Professor Jennifer Armstrong admits to at least two loves in her life: being a student and being a lecturer. An avid student of pedagogy, she spends summers training with Academic Technology and winters with the Teaching Excellence program. A committed student of new disciplines, she developed a highly successful business ethics course with Paul College. A dogged student of humanities, she volunteered to teach six different courses spanning three programs in one year. She even views six preps as something of a blessing, notes one colleague, because she loves to learn as much as she does to teach.
And she does love to teach, explaining, “I love setting out and developing ideas that may be new and exciting or uncomfortable; I love playing devil’s advocate; I love inviting people to see things from perspectives not their own.” She adds, “But lecturing is just an invitation to the dance. To master the steps requires practice and, in the context of philosophy, that means students taking on the task of playing and responding to the devil themselves.”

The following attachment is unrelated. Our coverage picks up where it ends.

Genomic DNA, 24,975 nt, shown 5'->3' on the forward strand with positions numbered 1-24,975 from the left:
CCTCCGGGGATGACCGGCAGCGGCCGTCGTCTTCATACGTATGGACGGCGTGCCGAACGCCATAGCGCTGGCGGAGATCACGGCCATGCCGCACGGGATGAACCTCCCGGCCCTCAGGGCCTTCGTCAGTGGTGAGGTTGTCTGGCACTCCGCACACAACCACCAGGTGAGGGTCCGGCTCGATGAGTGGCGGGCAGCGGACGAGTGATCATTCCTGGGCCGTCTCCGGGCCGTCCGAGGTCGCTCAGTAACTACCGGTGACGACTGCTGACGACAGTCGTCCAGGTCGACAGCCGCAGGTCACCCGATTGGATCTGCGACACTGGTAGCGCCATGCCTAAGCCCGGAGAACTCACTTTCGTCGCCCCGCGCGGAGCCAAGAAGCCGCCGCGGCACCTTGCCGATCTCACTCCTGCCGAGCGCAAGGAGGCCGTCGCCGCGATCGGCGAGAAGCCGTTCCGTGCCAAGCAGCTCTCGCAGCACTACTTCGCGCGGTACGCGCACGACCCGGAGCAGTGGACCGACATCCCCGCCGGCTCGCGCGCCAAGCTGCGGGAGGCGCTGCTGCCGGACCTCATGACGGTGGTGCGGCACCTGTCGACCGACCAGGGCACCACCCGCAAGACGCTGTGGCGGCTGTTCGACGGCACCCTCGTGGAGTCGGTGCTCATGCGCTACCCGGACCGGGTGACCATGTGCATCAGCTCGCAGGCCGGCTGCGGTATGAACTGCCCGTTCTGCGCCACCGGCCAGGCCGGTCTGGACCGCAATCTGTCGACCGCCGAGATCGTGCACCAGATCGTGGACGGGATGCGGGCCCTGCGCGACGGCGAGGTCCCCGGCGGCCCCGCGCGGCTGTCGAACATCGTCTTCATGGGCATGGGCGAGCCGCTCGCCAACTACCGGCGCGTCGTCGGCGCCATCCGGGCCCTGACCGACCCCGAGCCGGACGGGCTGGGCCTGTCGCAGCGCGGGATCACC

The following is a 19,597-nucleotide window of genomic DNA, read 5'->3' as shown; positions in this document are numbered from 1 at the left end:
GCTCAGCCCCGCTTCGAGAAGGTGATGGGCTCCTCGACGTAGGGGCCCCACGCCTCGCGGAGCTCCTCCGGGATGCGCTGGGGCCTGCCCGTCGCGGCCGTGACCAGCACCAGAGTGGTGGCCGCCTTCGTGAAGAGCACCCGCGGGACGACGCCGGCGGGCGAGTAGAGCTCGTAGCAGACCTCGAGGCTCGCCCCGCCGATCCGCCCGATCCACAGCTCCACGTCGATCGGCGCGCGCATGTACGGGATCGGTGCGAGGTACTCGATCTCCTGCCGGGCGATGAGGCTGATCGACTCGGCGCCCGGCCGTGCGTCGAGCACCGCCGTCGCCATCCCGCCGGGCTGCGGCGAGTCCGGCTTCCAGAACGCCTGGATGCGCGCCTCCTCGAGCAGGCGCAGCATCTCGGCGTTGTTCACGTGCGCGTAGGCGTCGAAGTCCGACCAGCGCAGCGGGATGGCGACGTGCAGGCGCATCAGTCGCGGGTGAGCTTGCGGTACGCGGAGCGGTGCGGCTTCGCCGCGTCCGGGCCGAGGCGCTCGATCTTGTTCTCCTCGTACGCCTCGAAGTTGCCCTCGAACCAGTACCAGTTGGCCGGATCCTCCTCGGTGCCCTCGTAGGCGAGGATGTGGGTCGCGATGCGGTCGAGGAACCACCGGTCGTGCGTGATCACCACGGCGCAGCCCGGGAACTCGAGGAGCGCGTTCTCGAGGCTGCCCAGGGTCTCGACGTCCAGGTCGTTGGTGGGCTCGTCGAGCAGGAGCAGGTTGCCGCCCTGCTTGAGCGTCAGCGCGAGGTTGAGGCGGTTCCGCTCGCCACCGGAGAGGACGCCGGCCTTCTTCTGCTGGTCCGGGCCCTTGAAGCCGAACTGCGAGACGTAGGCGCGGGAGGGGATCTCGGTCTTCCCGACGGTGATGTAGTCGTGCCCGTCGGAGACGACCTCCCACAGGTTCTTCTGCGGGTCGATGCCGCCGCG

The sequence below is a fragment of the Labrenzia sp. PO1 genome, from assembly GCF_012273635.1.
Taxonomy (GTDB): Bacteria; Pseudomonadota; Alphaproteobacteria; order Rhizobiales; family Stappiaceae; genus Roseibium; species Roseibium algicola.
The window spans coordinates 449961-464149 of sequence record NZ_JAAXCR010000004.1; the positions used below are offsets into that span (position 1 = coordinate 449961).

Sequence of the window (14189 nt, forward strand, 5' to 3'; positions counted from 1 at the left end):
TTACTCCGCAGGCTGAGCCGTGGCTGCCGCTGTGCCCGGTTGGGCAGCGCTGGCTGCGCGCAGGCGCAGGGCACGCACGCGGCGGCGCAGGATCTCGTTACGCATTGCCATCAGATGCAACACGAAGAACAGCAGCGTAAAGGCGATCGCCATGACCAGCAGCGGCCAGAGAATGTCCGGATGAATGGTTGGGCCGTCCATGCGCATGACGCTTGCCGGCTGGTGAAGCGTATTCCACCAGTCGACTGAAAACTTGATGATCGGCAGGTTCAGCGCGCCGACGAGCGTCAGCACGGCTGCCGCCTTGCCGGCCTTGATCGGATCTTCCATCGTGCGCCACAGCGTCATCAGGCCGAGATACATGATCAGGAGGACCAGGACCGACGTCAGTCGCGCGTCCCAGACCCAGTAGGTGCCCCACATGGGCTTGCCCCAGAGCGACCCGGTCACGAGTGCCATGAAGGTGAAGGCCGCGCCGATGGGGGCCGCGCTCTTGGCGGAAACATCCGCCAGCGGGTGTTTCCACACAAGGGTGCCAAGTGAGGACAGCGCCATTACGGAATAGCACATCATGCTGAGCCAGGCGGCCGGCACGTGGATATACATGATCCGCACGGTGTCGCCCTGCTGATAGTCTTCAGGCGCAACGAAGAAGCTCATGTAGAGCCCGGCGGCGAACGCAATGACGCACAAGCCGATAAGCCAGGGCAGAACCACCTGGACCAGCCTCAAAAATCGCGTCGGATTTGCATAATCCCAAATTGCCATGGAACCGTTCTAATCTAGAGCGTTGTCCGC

Professor Armstrong encourages this dance through debates, discussion boards and dialogue papers, in which students express and explain their views but also defend them against reasonable and informed alternatives. “Sometimes those reasonable, informed views are my own,” she says, “which is why I love what I do.”
That love of profession has had a profound impact on students over the span of her 25 years at UNH. Writes one: “There is not one day that I can remember when Jen seemed she did not want to be there in front of us. The class almost didn’t seem like a class at times…I felt like I was being told an intricate fairy story. It was as if I was six years old again, with philosophers in place of princesses. Jen did not want us to only know the information. She wanted us to use it for the rest of our lives, to take what we had learned and use it to make each day worth living.”